Total Lawsuits Filed Against Johnson & Johnson Continues To Grow

Johnson & Johnson is facing litigation from thousands of plaintiffs claiming that one of their products caused injuries or, even worse, death.

About 55,000 people allege that its vaginal mesh implant caused pain and other side effects. In December, the company lost an appeal to throw out an $11.1 million award to a woman claiming injuries caused by transvaginal mesh. That is just one of several cases currently upheld on appeal.

On top of that, Johnson & Johnson still faces lawsuits related to its Pinnacle hip implants. Last year, juries awarded $1 billion and $500 million in two trials related to the allegedly defective implants. Those amounts were reduced by a judge after the trial, but the company is still trying to appeal the losses.

Johnson & Johnson Faces More Than 100,000 Lawsuits

Philadelphia’s Complex Litigation Center is known for being well-managed and capable of handling mass torts efficiently, but it’s been burdened by a rise in lawsuits against Janssen’s parent company Johnson & Johnson.

In 2016, the company was hit with six of the seven largest product defect verdicts and 2017 could be even worse, according to Bloomberg Businessweek.

Johnson & Johnson faces at least 17 trials in state and federal courts around the country this year from plaintiffs who say its products caused injuries and death. The company also faces about 100,000 pending claims that are only expected to keep growing.

While litigation against pharmaceutical companies is nothing new, the mounting number of verdicts against the company is proving problematic. The negative verdicts, along with the rise in caseloads and a dearth of innovation, have affected earnings and growth for the company, despite having $42 billion of cash on hand.

“I think that has been part of what has weighed on J&J’s shares the past few years,” Bloomberg Intelligence analyst Jason McGorman said. On top of that, portfolio manager Jeff Jonas also said the verdicts have also caused some reputational damage.

Bloomberg Businessweek noted that the biggest danger in the continued loss of lawsuits isn’t necessarily the financial hit but the fact that it could encourage others to file lawsuits.

Plaintiffs losing cases will sometimes result in dropping of cases or the discouragement of new filings. However, seeing others win could lead to an uptick in new filings, which ultimately raises Johnson & Johnson’s cost of fighting cases and settling.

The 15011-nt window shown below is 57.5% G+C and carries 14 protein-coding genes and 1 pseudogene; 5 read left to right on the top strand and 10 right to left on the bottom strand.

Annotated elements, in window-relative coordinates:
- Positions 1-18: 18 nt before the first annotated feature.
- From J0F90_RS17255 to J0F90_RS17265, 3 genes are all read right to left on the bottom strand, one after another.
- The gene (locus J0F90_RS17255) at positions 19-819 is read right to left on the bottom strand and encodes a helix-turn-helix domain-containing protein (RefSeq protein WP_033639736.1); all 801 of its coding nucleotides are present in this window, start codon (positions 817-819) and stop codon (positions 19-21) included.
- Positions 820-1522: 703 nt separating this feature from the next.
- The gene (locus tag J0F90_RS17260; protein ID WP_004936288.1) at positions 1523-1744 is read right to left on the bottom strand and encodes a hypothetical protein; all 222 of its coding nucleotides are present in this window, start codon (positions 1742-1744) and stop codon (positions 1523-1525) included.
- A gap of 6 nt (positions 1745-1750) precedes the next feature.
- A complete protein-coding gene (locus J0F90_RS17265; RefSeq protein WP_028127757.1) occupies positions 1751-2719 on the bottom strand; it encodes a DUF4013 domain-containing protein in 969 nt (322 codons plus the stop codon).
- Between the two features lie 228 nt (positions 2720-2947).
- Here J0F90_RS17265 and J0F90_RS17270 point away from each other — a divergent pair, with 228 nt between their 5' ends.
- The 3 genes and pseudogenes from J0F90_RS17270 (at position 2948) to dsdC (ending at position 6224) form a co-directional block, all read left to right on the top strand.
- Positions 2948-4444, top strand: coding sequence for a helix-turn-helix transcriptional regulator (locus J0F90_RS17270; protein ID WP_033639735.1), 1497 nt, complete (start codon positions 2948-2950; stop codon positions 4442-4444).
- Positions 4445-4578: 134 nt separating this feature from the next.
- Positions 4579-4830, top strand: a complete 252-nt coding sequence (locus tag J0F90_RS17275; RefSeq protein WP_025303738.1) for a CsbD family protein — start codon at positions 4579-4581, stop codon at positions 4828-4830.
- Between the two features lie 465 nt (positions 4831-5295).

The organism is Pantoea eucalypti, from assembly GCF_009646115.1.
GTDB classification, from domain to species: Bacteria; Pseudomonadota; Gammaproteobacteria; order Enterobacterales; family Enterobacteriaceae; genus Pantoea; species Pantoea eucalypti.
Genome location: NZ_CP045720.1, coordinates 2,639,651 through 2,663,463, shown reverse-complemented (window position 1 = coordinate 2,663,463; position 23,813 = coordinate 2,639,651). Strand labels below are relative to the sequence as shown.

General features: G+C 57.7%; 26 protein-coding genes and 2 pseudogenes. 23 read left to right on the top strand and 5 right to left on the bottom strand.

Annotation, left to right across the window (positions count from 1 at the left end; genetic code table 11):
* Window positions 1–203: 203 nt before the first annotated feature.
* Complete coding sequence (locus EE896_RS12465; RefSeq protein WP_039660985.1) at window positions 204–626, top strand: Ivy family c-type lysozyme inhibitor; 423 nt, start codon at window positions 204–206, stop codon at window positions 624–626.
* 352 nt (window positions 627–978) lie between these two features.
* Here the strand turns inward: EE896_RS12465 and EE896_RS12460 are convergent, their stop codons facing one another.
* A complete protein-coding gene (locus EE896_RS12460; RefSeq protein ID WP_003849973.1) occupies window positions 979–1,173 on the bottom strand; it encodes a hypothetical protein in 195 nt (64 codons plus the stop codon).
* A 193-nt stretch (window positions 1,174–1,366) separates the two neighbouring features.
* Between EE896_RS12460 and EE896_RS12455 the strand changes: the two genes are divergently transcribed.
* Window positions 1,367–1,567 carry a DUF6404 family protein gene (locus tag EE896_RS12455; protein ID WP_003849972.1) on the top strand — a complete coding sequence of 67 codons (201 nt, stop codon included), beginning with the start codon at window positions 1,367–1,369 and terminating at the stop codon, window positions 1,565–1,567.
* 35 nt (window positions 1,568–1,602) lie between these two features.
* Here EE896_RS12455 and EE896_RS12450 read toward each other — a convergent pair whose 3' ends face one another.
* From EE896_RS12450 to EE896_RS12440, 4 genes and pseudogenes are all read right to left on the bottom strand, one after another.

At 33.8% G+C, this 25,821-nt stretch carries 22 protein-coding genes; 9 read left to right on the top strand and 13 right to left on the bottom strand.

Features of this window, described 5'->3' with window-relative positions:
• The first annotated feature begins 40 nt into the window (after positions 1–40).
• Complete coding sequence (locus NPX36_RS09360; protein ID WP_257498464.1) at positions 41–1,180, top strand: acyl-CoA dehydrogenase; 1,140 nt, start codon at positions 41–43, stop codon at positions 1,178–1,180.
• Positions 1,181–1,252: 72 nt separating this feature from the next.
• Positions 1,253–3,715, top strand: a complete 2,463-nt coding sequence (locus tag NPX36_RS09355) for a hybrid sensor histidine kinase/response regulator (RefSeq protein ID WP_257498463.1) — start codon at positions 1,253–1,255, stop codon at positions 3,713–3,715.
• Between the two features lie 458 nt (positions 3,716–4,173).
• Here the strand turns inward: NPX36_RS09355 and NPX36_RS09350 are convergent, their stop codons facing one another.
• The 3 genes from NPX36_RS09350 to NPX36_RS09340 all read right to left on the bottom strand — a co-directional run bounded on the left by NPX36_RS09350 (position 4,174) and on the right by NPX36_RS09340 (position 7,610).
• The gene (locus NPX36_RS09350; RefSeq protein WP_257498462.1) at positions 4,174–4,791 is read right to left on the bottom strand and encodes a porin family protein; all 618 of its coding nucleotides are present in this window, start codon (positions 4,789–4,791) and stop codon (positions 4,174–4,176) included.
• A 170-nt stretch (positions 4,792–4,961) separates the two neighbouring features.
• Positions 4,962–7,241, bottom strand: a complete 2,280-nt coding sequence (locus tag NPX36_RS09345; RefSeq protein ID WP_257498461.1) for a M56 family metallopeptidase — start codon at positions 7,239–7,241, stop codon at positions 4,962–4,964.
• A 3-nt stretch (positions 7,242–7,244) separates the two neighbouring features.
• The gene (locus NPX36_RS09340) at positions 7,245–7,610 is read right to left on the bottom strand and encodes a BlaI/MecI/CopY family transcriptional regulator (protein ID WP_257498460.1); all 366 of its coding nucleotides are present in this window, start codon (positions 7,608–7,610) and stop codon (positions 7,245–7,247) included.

Risperdal Lawsuits Behind Recent Spike

Philadelphia’s mass tort program has seen a spike in cases largely thanks to one drug: Risperdal.

According to The Legal Intelligencer, the pharmaceutical inventory in Philadelphia is at its highest in years with 5,601 pharmaceutical cases pending as of Jan. 1. The increasing backlog is causing problems for the court, including extending the length of time it takes cases to be disposed of.

The antipsychotic drug Risperdal, made by Johnson & Johnson’s Janssen Pharmaceuticals, is not the largest single mass tort program but it was one of only two pharmaceutical programs to see growth over 2016.

The blood thinning medication Xarelto saw the biggest surge with 664 new cases filed last year, a 121 percent increase throughout 2016. There are more than 1,000 cases pending against Johnson & Johnson, but attorneys believe it’s reached a peak.

“We represented to the court that there would be about 1,000 cases, and we’re there,” attorney Michael Weinkowitz, who represents several Xarelto plaintiffs, said to Max Mitchell. “We’ve reached a point where I don’t think there will be many more filings.”

Cases for Risperdal grew by 550 but thousands more are likely to come. The inventory is expected to rise above 2,000.

Part of the reason for the rise has to do with Janssen’s decision to end a tolling agreement, which prevents the public from knowing the number of cases in the system.

Thomas Kline, one of the attorneys for Risperdal litigation, said that decision came after $70 million was awarded to a man by a jury over injuries from Risperdal. In that case, a Tennessee teenager said the drug caused him to grow female-sized breasts. He was awarded damages for emotional distress.

A spokeswoman for Janssen, Jessica Castles Smith, told The Legal Intelligencer the company would not comment on the decision to end the tolling agreement but that it would continue to defend Risperdal in court.

“We do not have insight into plaintiffs’ choices regarding when and where they initiate lawsuits,” Castles Smith said in an emailed statement. “What we do know is that Risperdal, when used as part of a comprehensive treatment plan, continues to help millions of patients with mental illnesses and neurodevelopment conditions.”